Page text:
The last team that made it into the NCAA men’s hockey tournament is the last team standing.

And the last team celebrating.

The Minnesota Duluth Bulldogs, who three weeks ago were all but resigned to not making the 16-team field, defeated Notre Dame 2-1 in the NCAA Frozen Four championship game on Saturday night at Xcel Energy Center, giving coach Scott Sandelin and his program a nice bookend to the national title they won in 2011, also in St. Paul.

“Obviously, it’s a special championship for our program,’’ Sandelin said. “They never get old.’’

In winning the championship after falling a goal short against Denver in last year’s NCAA final, the Bulldogs played a simple children’s game: Follow the leader.

Senior captain Karson Kuhlman had a goal and an assist in the first period, sending the Bulldogs on their way to victory in front of a roaring crowd of 18,303. Jared Thomas added a goal, and goalie Hunter Shepard, in his first season as a starter, made 19 saves.

The championship victory capped an improbable NCAA tournament run for Minnesota Duluth (25-16-3), which looked as if it would miss the tournament after it went 0-2 in the NCHC Frozen Faceoff. But a series of conference tournament title games went the Bulldogs’ way on March 17, and they took full advantage by winning four consecutive one-goal games en route to the championship.

“We got a second life, getting into the tournament, and we didn’t want to waste it,’’ Thomas said. “We were playing playoff hockey pretty much the last month of the season. Maybe that helped us. I can’t even put into words how I feel right now.’’

Andrew Oglevie scored a second-period power-play goal for Notre Dame (28-10-2), which fell to 0-2 in NCAA title games. There would be no late-game heroics for the Fighting Irish, who won their Frozen Four semifinal over Michigan on a goal with 5.2 seconds left in the third period.

Notre Dame pulled goalie Cale Morris with 1:35 left, but the Bulldogs didn’t let the Fighting Irish get a shot on goal, sending the crowd into bedlam after the puck trickled out of the zone after the final faceoff with 2.1 seconds left.

“They became that team of destiny that you’re hoping to be at the end of the year,’’ Notre Dame coach Jeff Jackson said.

All three Frozen Fours played at Xcel Energy Center have been won by Minnesota teams. The Gophers won the first of those national titles, 4-3 in overtime against Maine in 2002, and the Bulldogs have followed with the past two.

“I like playing here,’’ Sandelin said.

It was clear from the start that the Bulldogs were dialed-in early, pressuring the Fighting Irish. But with 13:39 left in the first period, UMD winger Kobe Roth took a hard hit from Notre Dame defenseman Justin Wade and was lost for the game because of a lower leg injury. Kuhlman, double-shifting, jumped in to Roth’s spot and gave the Bulldogs a 1-0 lead with a blast from the circle over goalie Morris’ left shoulder at 9:06 of the first period.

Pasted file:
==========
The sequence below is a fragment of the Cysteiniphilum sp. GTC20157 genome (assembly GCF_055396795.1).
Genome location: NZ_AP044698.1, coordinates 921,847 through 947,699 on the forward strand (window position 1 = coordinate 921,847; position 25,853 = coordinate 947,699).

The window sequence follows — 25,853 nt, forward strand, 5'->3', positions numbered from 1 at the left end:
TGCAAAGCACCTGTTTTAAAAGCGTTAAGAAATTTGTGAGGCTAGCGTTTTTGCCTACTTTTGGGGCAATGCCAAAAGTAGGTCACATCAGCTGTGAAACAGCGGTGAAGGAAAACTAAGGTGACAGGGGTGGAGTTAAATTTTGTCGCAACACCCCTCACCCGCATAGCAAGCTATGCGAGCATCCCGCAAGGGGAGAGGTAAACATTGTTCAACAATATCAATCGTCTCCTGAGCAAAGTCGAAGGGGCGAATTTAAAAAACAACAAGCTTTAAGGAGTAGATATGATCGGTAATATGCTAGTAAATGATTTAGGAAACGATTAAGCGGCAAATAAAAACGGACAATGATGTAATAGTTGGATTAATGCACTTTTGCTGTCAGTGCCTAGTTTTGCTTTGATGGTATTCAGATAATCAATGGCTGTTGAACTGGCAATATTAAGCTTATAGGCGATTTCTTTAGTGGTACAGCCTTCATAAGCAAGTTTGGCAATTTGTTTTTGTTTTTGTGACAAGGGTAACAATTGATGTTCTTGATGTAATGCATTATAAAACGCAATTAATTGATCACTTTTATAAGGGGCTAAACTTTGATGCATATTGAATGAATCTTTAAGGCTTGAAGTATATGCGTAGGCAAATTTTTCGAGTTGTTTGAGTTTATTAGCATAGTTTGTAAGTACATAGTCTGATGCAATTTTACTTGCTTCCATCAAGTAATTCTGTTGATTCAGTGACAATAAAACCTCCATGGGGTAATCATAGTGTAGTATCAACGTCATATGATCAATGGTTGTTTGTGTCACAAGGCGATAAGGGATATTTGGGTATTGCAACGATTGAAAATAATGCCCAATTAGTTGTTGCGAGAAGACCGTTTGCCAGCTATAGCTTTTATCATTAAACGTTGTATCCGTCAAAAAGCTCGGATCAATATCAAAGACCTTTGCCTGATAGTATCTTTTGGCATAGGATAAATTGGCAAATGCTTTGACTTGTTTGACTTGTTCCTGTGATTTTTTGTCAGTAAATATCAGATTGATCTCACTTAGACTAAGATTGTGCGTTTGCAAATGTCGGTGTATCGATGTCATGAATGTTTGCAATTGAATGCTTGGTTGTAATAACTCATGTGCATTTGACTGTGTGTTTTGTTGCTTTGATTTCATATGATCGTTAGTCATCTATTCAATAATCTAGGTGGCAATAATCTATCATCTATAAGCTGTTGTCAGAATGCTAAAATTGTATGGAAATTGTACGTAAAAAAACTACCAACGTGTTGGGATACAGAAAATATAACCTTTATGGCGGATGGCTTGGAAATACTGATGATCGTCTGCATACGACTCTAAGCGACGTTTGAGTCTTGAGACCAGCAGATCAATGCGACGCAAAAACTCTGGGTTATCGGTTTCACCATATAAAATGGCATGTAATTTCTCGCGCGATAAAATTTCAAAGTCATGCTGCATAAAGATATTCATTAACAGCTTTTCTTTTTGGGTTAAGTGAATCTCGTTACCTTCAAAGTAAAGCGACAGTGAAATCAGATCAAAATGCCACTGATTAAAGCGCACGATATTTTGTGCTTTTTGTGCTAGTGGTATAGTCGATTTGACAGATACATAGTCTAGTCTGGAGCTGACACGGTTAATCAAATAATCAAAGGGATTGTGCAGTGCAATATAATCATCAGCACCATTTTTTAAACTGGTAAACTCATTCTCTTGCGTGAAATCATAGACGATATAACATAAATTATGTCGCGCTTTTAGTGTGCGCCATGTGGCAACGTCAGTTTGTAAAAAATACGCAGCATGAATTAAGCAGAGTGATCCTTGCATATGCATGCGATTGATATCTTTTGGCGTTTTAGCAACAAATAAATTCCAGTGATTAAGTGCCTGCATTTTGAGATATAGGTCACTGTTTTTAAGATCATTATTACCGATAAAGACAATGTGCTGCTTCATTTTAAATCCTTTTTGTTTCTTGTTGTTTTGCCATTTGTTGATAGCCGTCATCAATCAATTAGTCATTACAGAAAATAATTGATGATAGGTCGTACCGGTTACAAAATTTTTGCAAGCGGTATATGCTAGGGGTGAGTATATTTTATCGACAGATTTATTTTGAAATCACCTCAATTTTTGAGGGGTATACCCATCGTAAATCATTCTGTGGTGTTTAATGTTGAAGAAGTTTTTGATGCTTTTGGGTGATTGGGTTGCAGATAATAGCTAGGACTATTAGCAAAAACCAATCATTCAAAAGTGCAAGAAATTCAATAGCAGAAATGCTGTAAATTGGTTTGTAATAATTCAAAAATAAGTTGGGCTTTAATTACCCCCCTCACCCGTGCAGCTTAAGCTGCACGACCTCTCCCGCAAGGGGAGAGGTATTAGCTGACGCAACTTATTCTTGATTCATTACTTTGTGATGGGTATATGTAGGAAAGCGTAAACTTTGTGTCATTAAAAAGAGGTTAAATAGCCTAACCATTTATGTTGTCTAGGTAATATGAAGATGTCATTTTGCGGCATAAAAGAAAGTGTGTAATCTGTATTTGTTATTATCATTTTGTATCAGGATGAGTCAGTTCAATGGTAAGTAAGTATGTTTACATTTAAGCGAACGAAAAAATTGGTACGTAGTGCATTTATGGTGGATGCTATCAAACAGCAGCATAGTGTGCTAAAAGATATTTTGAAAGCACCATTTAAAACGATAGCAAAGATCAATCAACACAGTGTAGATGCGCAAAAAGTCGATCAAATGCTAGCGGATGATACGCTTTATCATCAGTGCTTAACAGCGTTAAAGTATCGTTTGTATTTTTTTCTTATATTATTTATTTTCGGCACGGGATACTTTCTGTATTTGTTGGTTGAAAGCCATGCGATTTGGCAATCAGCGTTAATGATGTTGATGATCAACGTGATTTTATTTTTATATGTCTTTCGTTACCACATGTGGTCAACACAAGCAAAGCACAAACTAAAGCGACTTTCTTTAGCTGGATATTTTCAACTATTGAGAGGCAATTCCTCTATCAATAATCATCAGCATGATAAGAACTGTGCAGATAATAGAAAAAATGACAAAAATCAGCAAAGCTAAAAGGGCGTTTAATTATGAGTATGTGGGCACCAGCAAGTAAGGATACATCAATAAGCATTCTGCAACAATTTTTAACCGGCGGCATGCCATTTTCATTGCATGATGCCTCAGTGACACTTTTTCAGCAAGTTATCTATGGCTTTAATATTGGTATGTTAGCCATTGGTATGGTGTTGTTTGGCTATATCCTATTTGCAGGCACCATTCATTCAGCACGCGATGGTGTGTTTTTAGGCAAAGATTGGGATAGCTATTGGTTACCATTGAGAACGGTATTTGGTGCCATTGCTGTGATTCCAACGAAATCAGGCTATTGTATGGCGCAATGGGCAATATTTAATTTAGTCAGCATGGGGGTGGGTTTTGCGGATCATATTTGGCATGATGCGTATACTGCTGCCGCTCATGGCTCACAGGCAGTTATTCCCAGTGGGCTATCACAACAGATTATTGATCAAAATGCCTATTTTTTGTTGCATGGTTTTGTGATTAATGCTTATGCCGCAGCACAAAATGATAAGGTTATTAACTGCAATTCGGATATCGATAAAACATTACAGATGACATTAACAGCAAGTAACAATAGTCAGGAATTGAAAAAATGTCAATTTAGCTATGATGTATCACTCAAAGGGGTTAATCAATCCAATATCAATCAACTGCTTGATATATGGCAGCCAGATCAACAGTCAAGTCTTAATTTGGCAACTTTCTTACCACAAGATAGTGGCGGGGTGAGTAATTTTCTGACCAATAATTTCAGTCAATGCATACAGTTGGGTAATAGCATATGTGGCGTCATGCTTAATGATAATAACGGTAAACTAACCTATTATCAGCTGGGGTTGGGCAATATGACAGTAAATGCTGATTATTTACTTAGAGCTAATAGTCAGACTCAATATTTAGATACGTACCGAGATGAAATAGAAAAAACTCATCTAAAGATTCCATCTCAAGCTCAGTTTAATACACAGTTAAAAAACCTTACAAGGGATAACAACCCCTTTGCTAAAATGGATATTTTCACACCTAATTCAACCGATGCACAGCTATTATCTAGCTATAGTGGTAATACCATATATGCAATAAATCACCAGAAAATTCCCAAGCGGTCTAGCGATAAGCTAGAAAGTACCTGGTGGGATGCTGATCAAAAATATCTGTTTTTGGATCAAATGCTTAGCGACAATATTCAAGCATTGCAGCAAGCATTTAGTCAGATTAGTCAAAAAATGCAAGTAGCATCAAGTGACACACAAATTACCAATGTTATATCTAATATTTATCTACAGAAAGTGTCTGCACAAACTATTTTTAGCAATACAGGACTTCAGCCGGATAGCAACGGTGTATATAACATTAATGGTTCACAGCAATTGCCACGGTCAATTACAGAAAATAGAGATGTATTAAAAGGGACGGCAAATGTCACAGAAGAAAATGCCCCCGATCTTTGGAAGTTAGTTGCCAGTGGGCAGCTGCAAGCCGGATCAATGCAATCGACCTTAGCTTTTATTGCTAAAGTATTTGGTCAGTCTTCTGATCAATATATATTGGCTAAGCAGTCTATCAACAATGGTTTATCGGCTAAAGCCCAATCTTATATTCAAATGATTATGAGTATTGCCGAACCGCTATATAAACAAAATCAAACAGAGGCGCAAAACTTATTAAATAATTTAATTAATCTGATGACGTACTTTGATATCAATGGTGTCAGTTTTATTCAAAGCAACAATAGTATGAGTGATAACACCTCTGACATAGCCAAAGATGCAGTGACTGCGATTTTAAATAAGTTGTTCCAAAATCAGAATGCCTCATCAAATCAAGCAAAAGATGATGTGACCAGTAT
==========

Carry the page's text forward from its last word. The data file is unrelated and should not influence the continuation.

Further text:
“In a national championship game, all four lines have to contribute,’’ said Kuhlman, a senior from Esko, Minn., who was named the tournament’s most outstanding player.

Thomas made it 2-0 for UMD with 1:21 left in the first when he stole the puck, took a pass from Kuhlman and fired a wide-angle shot from the goal line past Morris.

The second period saw Notre Dame begin to rally, and two consecutive penalties gave the Irish momentum. On the second, they cashed in when Oglevie slipped the puck past Shepard five-hole to complete a rush, cutting the lead to 2-1 at 7:40.

Shepard, however, didn’t waver.

“We needed to try and tie the game in the second,’’ Jackson said, “because, once you get to the third period, they’re a shut-down team.’’

The coach was right, because the Bulldogs allowed the Irish only five shots on goal in the third, 20 for the game.

“There was never a panic, never a doubt in our [locker] room,’’ Thomas said. “If we needed to win the game 2-1, we were going to win the game 2-1. You saw it in the third period when we shut them down.’’

That was nowhere more apparent when the Irish pulled Morris, the Mike Richter Award winner as the nation’s top goalie, for an extra attacker. The Bulldogs kept the puck to the perimeter, and defenseman Nick Wolff had a late blocked shot, one of UMD’s 21 for the game.

“Watching that clock, waiting for it to hit triple zeros, then all hell broke loose,’’ said Thomas, a senior from Hermantown. “… You couldn’t have drawn it up any better.’’